Initially we were staying neutral on Prop. 38 (billionaire Molly Munger’s initiative to fund K-12 education) in order to not antagonize its proponents. However, now that Prop. 38 proponent Molly Munger has launched attack ads against Prop. 30 we have now changed our recommendation from “No Recommendation” to an “OPPOSE” position on Prop. 38.
Our position to oppose Prop. 38 is not simply in response to Munger’s attack campaign, it is due to the fact that: a) Prop 38 is a regressive tax in that it taxes everyone who earns more than $7,316 per year and b) it does not provide any revenue for higher education.
However well intended, billionaire Molly Munger’s $30 million dollar pet project, Prop. 38 (which is currently losing badly in the polls) would not stop the $5.35 billion in immediate trigger cuts to education and does absolutely nothing to address higher education funding down the road. Thus while seeking to help K-12, Proposition 38 sacrifices higher education, a shortsighted move to be sure.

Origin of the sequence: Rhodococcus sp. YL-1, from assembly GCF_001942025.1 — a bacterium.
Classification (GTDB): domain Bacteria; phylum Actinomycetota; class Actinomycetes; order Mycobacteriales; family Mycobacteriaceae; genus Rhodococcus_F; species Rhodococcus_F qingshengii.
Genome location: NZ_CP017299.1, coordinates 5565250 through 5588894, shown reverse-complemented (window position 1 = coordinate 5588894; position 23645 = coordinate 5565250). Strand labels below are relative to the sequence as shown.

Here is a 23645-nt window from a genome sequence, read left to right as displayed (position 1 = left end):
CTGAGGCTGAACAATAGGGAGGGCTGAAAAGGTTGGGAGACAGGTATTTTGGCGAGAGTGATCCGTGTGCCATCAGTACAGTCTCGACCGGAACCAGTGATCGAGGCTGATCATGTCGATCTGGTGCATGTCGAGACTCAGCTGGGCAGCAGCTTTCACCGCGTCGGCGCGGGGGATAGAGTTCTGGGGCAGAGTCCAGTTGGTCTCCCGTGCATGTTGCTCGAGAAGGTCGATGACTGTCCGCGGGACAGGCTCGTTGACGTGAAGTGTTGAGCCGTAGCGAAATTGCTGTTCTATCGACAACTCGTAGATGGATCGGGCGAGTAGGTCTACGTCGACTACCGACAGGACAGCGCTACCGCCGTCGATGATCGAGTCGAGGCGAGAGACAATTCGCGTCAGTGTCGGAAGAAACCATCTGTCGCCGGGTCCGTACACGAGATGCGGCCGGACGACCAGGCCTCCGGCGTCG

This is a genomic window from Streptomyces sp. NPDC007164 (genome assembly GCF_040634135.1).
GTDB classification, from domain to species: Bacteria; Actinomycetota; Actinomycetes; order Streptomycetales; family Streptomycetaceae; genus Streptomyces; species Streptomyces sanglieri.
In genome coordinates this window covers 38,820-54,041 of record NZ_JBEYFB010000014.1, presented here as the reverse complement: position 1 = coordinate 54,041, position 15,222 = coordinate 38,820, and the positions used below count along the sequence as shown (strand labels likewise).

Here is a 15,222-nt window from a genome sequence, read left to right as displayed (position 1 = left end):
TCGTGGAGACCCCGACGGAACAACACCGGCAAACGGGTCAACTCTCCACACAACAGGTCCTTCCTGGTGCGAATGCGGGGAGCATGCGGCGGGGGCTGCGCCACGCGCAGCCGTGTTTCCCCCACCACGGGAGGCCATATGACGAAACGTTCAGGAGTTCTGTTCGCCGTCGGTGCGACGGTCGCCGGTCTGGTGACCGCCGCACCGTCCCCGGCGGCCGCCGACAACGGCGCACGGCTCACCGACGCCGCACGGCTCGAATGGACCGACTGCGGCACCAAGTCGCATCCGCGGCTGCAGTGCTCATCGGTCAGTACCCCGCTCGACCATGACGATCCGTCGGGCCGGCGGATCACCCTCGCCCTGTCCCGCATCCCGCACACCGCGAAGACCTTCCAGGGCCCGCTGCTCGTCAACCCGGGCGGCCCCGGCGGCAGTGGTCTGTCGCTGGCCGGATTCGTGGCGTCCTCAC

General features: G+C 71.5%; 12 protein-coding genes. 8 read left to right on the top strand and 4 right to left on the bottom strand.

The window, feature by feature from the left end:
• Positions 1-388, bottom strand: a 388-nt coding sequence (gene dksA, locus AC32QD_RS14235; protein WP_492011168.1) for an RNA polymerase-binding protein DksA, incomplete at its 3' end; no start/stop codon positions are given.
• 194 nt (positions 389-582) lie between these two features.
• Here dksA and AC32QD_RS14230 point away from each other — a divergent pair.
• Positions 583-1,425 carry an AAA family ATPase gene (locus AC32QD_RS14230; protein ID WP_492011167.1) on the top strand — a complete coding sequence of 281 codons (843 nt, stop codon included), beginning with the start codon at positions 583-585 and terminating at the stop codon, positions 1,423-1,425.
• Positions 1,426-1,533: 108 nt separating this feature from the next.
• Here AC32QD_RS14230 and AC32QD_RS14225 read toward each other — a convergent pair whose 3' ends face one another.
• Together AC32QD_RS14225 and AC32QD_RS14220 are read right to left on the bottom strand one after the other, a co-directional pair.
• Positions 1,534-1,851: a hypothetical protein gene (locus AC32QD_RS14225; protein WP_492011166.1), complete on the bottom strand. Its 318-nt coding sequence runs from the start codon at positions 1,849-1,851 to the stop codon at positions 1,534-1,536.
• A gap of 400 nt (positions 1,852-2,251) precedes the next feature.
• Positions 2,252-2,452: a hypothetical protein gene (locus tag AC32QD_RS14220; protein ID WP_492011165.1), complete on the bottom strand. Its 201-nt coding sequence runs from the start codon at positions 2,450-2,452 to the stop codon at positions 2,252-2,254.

It would be painfully ironic if Proposition 38 lost but managed to confuse voters and sank Proposition 30 along the way. Molly’s brother Charles, who is a big YES on Proposition 32 backer and NO on 30 opponent, is helping to pass 32 to pave the way for the privatization plans of his right-wing friends in the aftermath of 30’s failure. Perhaps it was the enticing thought of this prospect that motivated Charles Munger to drop $20 million of his own money into the Small Business PAC to support 32 and oppose 30.
Suffice it to say, the Mungers are one family of arrogant mega-rich busy bodies California could do without. We hope they do move out of State, regardless of whether Prop. 30 passes or not.
Here is more information on Munger’s “murder-suicide” pact from the Sacramento Bee, followed by a press release from Supt. of Public Instruction Tom Torlakson calling on Munger to stop the attacks:
Editorial: Munger’s attack on Jerry Brown’s initiative could kill both
Published Thursday, Oct. 11, 2012
No one should doubt that Los Angeles civil rights attorney Molly Munger is passionate about improving public schools in California.
She has proved that by putting her money where her beliefs are, spending $31 million to promote Proposition 38, her initiative to raise income taxes by $10 billion a year to fund schools.